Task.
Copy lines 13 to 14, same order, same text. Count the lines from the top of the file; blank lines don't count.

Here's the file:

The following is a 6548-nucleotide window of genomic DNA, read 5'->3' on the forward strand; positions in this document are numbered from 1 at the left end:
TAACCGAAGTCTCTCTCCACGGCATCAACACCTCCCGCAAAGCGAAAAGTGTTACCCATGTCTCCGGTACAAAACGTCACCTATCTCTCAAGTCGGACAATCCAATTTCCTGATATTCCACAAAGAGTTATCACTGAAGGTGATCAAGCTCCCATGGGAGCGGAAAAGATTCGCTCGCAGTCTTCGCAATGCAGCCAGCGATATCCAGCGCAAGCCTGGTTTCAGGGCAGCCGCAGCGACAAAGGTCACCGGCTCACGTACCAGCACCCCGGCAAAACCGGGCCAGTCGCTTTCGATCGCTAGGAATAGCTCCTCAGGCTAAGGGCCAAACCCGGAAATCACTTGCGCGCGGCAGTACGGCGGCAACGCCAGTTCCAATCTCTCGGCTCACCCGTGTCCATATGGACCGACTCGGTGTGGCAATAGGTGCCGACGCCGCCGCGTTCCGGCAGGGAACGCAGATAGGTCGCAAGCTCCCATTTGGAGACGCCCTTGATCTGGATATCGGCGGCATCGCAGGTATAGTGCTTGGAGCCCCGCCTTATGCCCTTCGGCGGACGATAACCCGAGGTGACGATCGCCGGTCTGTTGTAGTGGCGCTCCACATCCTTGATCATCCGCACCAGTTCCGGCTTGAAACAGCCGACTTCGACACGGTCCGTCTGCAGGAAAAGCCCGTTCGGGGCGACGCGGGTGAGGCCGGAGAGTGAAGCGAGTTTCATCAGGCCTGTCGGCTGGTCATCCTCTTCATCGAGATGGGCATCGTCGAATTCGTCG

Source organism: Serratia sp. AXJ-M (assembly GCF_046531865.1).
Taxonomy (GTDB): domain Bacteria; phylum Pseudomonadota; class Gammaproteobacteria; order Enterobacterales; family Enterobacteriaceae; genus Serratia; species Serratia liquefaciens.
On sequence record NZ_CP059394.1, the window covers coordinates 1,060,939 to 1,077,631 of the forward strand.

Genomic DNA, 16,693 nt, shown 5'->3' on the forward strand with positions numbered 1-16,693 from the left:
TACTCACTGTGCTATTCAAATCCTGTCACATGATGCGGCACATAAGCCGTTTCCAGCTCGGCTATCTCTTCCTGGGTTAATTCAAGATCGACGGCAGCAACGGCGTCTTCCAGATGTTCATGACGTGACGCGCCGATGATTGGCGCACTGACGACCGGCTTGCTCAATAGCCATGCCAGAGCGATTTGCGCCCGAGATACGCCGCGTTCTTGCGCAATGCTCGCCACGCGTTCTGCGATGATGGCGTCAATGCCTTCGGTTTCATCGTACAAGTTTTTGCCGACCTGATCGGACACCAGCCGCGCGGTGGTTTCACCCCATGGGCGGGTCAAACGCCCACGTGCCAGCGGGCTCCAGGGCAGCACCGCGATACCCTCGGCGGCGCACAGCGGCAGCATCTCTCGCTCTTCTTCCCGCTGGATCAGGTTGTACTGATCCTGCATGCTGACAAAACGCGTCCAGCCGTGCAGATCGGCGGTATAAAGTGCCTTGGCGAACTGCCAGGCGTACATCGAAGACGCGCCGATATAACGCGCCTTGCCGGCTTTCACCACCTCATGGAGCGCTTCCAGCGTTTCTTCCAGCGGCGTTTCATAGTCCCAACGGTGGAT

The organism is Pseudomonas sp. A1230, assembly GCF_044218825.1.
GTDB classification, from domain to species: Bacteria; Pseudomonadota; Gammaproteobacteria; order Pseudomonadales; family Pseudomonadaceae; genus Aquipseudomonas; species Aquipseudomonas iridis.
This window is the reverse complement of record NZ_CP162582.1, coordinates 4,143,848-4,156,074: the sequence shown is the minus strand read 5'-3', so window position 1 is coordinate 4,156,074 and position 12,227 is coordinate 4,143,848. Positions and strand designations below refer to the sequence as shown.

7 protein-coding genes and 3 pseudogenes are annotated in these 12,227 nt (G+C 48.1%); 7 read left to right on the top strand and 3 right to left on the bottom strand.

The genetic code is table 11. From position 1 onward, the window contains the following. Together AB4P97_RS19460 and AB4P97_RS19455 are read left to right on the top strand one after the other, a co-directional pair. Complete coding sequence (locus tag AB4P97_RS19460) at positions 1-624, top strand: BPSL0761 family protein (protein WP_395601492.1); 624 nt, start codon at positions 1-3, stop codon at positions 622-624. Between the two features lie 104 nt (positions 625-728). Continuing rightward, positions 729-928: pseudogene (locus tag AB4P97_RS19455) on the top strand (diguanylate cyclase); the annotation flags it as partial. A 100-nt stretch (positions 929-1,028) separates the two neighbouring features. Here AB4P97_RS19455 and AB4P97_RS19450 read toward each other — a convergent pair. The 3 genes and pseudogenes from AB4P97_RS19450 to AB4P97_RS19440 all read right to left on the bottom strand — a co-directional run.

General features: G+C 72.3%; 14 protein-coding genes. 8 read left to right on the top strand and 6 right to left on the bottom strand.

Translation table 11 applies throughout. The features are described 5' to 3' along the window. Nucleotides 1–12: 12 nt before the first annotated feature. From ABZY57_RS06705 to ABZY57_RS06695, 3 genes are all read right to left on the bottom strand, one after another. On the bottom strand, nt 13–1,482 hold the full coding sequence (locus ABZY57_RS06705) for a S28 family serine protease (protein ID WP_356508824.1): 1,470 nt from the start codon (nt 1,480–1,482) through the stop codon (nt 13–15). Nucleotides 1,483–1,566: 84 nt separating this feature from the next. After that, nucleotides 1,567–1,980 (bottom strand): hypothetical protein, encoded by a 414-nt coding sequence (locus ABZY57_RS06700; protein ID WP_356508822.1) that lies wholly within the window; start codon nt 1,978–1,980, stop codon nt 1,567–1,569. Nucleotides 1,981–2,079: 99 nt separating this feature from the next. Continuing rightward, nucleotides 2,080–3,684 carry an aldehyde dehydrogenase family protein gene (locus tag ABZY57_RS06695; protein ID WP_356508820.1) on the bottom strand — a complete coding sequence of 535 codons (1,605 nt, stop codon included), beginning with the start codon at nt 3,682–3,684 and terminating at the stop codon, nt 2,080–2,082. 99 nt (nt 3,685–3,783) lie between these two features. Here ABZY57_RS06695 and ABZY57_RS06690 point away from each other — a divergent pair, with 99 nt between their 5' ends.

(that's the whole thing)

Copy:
General features: G+C 72.3%; 14 protein-coding genes. 8 read left to right on the top strand and 6 right to left on the bottom strand.

Translation table 11 applies throughout. The features are described 5' to 3' along the window. Nucleotides 1–12: 12 nt before the first annotated feature. From ABZY57_RS06705 to ABZY57_RS06695, 3 genes are all read right to left on the bottom strand, one after another. On the bottom strand, nt 13–1,482 hold the full coding sequence (locus ABZY57_RS06705) for a S28 family serine protease (protein ID WP_356508824.1): 1,470 nt from the start codon (nt 1,480–1,482) through the stop codon (nt 13–15). Nucleotides 1,483–1,566: 84 nt separating this feature from the next. After that, nucleotides 1,567–1,980 (bottom strand): hypothetical protein, encoded by a 414-nt coding sequence (locus ABZY57_RS06700; protein ID WP_356508822.1) that lies wholly within the window; start codon nt 1,978–1,980, stop codon nt 1,567–1,569. Nucleotides 1,981–2,079: 99 nt separating this feature from the next. Continuing rightward, nucleotides 2,080–3,684 carry an aldehyde dehydrogenase family protein gene (locus tag ABZY57_RS06695; protein ID WP_356508820.1) on the bottom strand — a complete coding sequence of 535 codons (1,605 nt, stop codon included), beginning with the start codon at nt 3,682–3,684 and terminating at the stop codon, nt 2,080–2,082. 99 nt (nt 3,685–3,783) lie between these two features. Here ABZY57_RS06695 and ABZY57_RS06690 point away from each other — a divergent pair, with 99 nt between their 5' ends.